In Norse mythology, gods and goddesses usually belong to one of two tribes: the Aesir and the Vanir. Throughout most of the Norse tales, deities from the two tribes get along fairly easily, and it’s hard to pin down firm distinctions between the two groups. But there was a time when that wasn’t the case.
The Vanir goddess Freya was always the foremost practitioner of the art of seidr, the most terribly powerful kind of magic. Like historical seidr practitioners, she wandered from town to town plying her craft for hire.
Under the name Heiðr (“Bright”), she eventually came to Asgard, the home of the Aesir. The Aesir were quite taken by her powers and zealously sought her services. But soon they realized that their values of honor, kin loyalty, and obedience to the law were being pushed aside by the selfish desires they sought to fulfill with the witch’s magic. Blaming Freya for their own shortcomings, the Aesir called her “Gullveig” (“Gold-greed”) and attempted to murder her. Three times they tried to burn her, and three times she was reborn from the ashes.
Because of this, the Aesir and Vanir came to hate and fear one another, and these hostilities erupted into war. The Aesir fought by the rules of plain combat, with weapons and brute force, while the Vanir used the subtler means of magic. The war went on for some time, with both sides gaining the upper hand by turns.
Eventually the two tribes of divinities became weary of fighting and decided to call a truce. As was customary among the ancient Norse and other Germanic peoples, the two sides agreed to pay tribute to each other by sending hostages to live among the other tribe. Freya, Freyr, and Njord of the Vanir went to the Aesir, and Hoenir (pronounced roughly “HIGH-neer”) and Mimir went to the Vanir.
Njord and his children seem to have lived more or less in peace in Asgard. Unfortunately, the same can’t be said of Hoenir and Mimir in Vanaheim. The Vanir immediately saw that Hoenir was seemingly able to deliver incomparably wise advice on any problem, but they failed to notice that this was only when he had Mimir in his company. Hoenir was actually a rather slow-witted simpleton who was at a loss for words when Mimir wasn’t available to counsel him. After Hoenir responded to the Vanir’s entreaties with the unhelpful “Let others decide” one too many times, the Vanir thought they had been cheated in the hostage exchange. They beheaded Mimir and sent the severed head back to Asgard, where the distraught Odin chanted magic poems over the head and embalmed it in herbs. Thus preserved, Mimir’s head continued to give indispensable advice to Odin in times of need.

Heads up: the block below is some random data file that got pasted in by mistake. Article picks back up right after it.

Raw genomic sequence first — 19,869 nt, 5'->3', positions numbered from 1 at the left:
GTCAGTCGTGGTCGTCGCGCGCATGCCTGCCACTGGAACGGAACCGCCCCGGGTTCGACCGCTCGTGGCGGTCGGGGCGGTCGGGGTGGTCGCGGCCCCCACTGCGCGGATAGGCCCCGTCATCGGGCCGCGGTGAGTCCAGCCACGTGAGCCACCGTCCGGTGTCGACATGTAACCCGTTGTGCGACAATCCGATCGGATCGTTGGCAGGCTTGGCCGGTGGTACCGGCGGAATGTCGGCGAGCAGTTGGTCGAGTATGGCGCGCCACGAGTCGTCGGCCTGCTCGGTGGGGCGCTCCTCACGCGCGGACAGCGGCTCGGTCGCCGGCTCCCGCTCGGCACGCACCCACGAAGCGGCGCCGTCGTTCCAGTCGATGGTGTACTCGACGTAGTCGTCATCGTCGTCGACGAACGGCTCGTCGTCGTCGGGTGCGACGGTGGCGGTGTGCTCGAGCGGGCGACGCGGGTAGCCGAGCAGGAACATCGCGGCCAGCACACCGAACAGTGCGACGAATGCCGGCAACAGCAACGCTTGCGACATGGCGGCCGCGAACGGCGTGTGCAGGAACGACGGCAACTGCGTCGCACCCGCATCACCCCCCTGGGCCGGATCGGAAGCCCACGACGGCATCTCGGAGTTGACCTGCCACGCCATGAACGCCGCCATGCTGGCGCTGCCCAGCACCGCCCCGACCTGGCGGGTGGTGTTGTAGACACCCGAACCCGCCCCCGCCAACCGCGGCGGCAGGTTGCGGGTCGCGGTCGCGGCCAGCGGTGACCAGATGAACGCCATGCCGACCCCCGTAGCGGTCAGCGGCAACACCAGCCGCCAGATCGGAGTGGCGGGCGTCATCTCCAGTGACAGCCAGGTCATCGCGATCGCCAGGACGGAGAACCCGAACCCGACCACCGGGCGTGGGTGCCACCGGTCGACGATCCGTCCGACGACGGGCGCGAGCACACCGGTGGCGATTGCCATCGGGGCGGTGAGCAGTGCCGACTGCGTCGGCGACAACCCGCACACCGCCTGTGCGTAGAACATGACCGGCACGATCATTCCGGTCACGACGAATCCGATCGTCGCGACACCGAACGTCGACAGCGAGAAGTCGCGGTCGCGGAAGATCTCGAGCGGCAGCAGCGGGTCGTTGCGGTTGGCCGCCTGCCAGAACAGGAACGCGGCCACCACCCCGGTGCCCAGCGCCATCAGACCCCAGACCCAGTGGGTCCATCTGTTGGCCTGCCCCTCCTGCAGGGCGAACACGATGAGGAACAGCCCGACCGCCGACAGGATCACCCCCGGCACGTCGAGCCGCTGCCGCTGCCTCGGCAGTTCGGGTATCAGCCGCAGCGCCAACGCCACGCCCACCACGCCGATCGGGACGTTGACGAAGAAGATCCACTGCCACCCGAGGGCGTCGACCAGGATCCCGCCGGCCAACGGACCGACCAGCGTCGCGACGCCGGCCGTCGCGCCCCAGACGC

The two tribes were still weary of fighting a war that was so evenly-matched, however. Rather than renewing their hostilities over this tragic misunderstanding, each of the Aesir and Vanir came together and spat into a cauldron. From their saliva they created Kvasir, the wisest of all beings, as a way of pledging sustained harmony.
Sources: norse-mythology.org, Sons of Vikings, Children of Ash and Elm